When Gottlieb comes to Pythagoras and his followers, he quotes from this passage of Russell and writes a chapter which is largely a reassessment, in the light of recent scholarship, of Russell’s chapter on Pythagoras, which was based on the then-influential scholarship of John Burnet and F.M. Cornford. The reassessment needed is considerable, thanks to a very great work of scholarship published in 1962, Walter Burkert’s Weisheit und Wissenschaft: Studien zu Pythagoras, Philolaus und Platon (translated into English as Lore and Science in Ancient Pythagoreanism, 1972). The effect of Burkert’s book was to destroy forever the alluring picture of Pythagoras as a mystical mathematician, a picture which has been endlessly recycled from antiquity to the Renaissance and beyond. Mystic, yes—or at least the leader of a religious brotherhood that believed in transmigration of the soul and was disciplined enough to take political power in several cities of southern Italy. But mathematician, no.


Pythagoras dates, as do the philosophers in Miletus, from the sixth century BC. The only Pythagorean known to have made a significant contribution to mathematics is Plato’s contemporary Archytas in the fourth century BC, who first solved the problem of how to double a cube. A geometrical theorem is named after Pythagoras, and he may well have been as keen on number symbolism as his followers who said “Marriage is five” and the like. But deductive mathematics began much later, independently of Pythagoras and his school. Likewise, Pre-Socratic cosmology had been going for nearly two centuries before the first known Py-thagorean contribution, by Philolaus late in the fifth century BC.* The traditional picture of Pythagoras as at once a mystic, a mathematician, and a scientist is nothing but a late construct projected back onto the revered master.

Gottlieb knows all this; Burkert is one of the scholars thanked for their help in his list of acknowledgments. But by focusing his chapter on Russell’s chapter he allows the traditional picture to dominate. The reader is duly told that Pythagoras did not discover Pythagoras’ theorem, and warned that Gottlieb will make little attempt to separate earlier from later forms of Pythagoreanism, let alone the views of the man himself from those of his followers. But, as so often, the suffix “-ism” covers over an incoherent unhistorical amalgam. The title of Gottlieb’s chapter, “The Harmony of the World: The Pythagoreans,” evokes Kepler’s treatise The Harmony of the World (1619), which announced the third of his three laws of planetary motion; Kepler was indeed a mathematical scientist of mystical bent, following (as he believed) in the footsteps of Pythagoras. The overall impression is much the same as you get from Russell.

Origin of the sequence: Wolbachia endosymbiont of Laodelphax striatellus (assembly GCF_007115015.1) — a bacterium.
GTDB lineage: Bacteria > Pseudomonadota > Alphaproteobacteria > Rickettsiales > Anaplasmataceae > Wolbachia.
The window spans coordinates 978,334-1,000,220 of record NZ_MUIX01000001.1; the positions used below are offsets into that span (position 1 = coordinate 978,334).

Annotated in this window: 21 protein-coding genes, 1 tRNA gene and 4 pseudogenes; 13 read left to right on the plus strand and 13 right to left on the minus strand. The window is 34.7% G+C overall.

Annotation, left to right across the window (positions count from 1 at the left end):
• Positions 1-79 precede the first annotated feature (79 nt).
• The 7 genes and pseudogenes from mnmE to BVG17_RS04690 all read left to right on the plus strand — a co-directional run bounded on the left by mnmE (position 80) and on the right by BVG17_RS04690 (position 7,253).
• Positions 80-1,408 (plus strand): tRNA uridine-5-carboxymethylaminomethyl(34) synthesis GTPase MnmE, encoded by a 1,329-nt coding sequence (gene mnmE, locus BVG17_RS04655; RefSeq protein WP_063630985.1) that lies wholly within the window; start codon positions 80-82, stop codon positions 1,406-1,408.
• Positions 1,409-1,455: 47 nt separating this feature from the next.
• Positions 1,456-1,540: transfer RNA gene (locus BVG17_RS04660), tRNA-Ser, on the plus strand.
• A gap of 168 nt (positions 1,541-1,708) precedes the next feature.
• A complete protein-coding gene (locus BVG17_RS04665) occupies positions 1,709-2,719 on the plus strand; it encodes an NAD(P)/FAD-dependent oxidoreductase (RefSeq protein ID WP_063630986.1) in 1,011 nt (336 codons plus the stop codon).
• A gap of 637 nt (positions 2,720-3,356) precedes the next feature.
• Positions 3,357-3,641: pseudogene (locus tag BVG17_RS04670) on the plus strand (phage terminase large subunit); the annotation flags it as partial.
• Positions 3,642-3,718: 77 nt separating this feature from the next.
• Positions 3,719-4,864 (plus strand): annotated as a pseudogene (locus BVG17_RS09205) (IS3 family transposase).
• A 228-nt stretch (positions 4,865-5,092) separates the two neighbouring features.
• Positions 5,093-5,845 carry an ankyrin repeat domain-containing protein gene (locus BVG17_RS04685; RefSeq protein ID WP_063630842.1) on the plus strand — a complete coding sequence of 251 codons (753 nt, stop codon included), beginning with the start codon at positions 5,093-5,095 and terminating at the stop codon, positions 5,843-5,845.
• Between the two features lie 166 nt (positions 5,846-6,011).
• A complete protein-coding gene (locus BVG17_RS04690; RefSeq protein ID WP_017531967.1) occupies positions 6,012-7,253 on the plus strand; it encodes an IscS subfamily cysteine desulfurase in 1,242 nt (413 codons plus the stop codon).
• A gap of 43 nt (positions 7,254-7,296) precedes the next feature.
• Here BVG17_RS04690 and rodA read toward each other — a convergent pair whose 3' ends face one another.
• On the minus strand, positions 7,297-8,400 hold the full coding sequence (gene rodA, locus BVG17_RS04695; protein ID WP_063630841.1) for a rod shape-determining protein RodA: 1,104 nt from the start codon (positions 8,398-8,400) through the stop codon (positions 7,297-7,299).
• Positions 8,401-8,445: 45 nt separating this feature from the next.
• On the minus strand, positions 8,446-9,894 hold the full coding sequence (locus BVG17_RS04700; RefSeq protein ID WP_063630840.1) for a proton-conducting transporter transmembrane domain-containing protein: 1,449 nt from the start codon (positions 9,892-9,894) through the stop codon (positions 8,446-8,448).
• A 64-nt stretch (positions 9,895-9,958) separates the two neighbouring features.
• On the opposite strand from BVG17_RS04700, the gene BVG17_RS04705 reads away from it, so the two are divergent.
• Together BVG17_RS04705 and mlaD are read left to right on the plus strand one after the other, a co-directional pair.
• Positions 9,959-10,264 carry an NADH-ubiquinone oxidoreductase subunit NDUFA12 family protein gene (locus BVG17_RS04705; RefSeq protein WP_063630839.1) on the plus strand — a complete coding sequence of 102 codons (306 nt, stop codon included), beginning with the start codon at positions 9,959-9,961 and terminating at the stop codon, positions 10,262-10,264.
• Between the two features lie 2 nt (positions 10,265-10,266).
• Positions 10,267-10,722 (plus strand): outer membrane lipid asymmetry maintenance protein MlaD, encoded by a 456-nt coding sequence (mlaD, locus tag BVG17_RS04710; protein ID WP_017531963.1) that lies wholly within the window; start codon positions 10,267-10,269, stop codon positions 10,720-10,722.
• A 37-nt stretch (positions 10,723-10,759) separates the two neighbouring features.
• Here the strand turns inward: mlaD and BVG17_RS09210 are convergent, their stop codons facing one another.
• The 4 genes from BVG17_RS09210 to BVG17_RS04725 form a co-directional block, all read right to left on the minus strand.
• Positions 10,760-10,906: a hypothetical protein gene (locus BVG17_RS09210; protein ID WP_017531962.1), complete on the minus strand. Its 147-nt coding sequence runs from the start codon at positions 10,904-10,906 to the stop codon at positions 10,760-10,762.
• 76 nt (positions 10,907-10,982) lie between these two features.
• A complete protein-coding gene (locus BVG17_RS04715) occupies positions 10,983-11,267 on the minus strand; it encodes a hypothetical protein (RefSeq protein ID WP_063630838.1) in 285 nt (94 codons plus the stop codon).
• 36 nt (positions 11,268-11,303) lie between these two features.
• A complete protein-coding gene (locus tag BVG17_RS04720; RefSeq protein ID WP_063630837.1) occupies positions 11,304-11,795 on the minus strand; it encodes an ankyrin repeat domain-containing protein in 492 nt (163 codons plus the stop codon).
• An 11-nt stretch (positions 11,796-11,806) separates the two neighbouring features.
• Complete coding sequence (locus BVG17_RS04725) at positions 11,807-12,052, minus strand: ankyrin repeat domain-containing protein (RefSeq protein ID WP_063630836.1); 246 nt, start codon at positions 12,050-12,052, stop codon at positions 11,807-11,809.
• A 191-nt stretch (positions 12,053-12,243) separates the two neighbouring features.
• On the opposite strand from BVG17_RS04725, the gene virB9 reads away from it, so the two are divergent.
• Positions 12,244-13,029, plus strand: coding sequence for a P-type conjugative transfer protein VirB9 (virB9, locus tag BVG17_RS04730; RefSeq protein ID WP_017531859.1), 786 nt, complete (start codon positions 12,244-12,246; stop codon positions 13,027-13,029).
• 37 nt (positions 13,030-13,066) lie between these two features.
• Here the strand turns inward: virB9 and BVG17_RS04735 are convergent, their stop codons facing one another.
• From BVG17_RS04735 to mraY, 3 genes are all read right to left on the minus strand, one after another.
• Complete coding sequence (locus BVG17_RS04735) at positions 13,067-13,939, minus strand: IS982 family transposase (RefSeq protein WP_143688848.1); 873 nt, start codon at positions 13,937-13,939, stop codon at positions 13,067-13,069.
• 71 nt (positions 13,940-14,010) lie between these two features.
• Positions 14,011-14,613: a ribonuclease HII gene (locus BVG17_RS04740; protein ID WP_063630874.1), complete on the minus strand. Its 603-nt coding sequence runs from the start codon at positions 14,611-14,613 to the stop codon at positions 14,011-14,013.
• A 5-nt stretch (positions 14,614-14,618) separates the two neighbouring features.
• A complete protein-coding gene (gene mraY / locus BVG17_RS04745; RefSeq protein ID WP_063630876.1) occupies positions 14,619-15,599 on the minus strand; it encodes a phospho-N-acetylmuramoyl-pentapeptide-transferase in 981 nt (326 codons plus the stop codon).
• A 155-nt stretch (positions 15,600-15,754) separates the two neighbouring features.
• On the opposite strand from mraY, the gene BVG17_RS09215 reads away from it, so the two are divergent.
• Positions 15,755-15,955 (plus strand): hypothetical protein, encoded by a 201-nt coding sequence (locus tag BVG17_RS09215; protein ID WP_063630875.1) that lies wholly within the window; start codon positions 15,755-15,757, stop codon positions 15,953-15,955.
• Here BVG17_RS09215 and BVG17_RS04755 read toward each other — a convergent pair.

I regard this account as a dereliction of public duty. The general reader has a right to know that the millennia-old picture of Pythagoras is a myth. An engaging myth no doubt, and one of enormous influence both for good and ill. But a myth nonetheless. Gottlieb writes so well, so clearly, that he would have had no difficulty outlining the essential points of Burkert’s demolition.

It is not difficult to understand why Gottlieb might balk at that negative approach. Had he taken it, his account of Pythagoras would be confined to the doctrine of transmigration and a communal way of life based on a vegetarian diet and precepts like “Abstain from beans!” “Don’t stir the fire with a knife!” “Spit upon the trimmings of your hair and fingernails!”—plus some seedy politicking. (There are sects still today whose leaders gain power over their followers by enforcing idiosyncratic rules in daily life.) Such a Pythagoras would not grace the history of philosophy as Gottlieb wants to write it.

This brings me to Gottlieb’s conception of philosophy itself. The first sentence of his book is deliberately paradoxical: “The last thing I expected to find when I began work on this book, more than ten years ago, is that there is no such thing as philosophy.” As you read on you discover what he means. Quoting Russell and William James, he describes philosophy as “the attempt to push rational inquiry obstinately to its limits.” When the attempt fails, “the dream of reason which motivates philosophical thinking seems merely a mirage.” When it succeeds, it becomes science—and ceases to be called philosophy. Philosophy, in Gott-lieb’s account, began when the Milesians created what would eventually become Western science. Much later, psychology, sociology, and economics all sprang from the work of people who at the time were called philosophers. And the traffic runs in both directions. Today’s welfare economics and cognitive science prompt new questions for the philosophically curious. True enough, so far as it goes. But where in such a conception of philosophy do we fit Cato’s reading of the Phaedo?